Figure 19: Cancer Occurs and Can Be Treated at Every Scale. DNA, which resides in the nucleus (N) of every cell, is a long chemical chain of building
blocks called bases made of two kinds of chemicals, purines and pyrimidines (A). Many cytotoxic chemotherapies (purple dots and Table 2) work by
attacking the bases of DNA (A and B) or the cancer cell cytoskeleton (Csk), which is required for cell division. The DNA is organized into genes and
chromosomes and its activity is controlled in part by chemical modifications that make up what is known as epigenetics (B). Four different drugs
treat cancer by altering these DNA modifications. Activity of the genes within the nucleus (N) of each cell is controlled in part by various signaling
pathways (C). Many molecularly-targeted chemotherapies (yellow dots and Tables 1 and 2) work by blocking this signaling. Different types of cells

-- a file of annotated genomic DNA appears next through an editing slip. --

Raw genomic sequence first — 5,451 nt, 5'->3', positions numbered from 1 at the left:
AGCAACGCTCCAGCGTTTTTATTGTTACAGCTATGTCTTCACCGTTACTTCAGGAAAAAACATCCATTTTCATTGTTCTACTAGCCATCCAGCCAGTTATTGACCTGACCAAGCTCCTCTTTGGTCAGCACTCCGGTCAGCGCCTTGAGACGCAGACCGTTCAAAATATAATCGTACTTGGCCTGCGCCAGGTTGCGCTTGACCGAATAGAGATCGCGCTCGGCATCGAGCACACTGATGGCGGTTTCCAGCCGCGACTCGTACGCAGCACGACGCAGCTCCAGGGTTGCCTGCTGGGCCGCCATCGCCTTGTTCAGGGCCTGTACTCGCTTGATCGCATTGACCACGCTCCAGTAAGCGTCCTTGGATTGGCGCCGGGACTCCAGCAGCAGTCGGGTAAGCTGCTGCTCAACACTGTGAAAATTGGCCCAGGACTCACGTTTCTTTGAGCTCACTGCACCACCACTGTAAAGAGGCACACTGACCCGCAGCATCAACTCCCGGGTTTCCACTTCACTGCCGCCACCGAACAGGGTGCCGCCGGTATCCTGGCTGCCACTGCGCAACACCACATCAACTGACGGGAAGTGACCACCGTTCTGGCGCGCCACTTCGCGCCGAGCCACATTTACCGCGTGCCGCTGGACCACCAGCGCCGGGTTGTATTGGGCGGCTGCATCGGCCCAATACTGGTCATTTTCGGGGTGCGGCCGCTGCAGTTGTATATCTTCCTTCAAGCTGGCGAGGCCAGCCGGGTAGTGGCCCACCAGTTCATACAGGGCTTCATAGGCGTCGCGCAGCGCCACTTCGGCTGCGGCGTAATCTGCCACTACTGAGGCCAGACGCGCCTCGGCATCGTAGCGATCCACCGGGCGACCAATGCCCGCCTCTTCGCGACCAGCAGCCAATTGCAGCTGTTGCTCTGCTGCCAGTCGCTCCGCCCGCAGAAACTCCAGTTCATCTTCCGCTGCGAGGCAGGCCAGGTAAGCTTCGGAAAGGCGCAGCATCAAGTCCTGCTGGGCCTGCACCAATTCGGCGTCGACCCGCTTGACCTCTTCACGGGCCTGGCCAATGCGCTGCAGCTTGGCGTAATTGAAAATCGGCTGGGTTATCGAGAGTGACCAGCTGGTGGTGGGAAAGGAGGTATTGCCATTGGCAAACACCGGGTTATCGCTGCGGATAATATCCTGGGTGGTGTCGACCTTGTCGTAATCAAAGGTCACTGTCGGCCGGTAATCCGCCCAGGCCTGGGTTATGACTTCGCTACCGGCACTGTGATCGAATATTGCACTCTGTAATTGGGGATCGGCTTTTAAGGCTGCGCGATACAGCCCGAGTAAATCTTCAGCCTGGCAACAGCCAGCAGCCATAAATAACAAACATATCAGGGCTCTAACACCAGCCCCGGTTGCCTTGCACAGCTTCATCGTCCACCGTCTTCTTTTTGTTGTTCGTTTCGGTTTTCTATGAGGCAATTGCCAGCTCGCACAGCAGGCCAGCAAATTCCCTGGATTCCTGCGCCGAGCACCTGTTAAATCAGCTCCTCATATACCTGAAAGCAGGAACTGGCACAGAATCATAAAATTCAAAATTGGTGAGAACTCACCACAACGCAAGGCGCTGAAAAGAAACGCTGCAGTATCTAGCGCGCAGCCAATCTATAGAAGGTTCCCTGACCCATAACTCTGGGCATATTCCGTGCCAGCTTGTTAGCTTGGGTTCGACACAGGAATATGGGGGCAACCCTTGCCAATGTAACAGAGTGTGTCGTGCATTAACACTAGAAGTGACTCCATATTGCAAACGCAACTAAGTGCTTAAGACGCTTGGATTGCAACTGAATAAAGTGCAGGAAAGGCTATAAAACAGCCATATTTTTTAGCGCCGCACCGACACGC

function together with their vasculature, nerves, extracellular matrices, and immune system to form the tissues of the body (D); several molecularly-targeted therapeutics (yellow and blue dots and Tables 1 and 2) function at the tissue level. Finally, various tissues function together to form organs,
like the lung (F), tumors at these levels (E and F) are treated best by radiation and/or surgical removal when possible.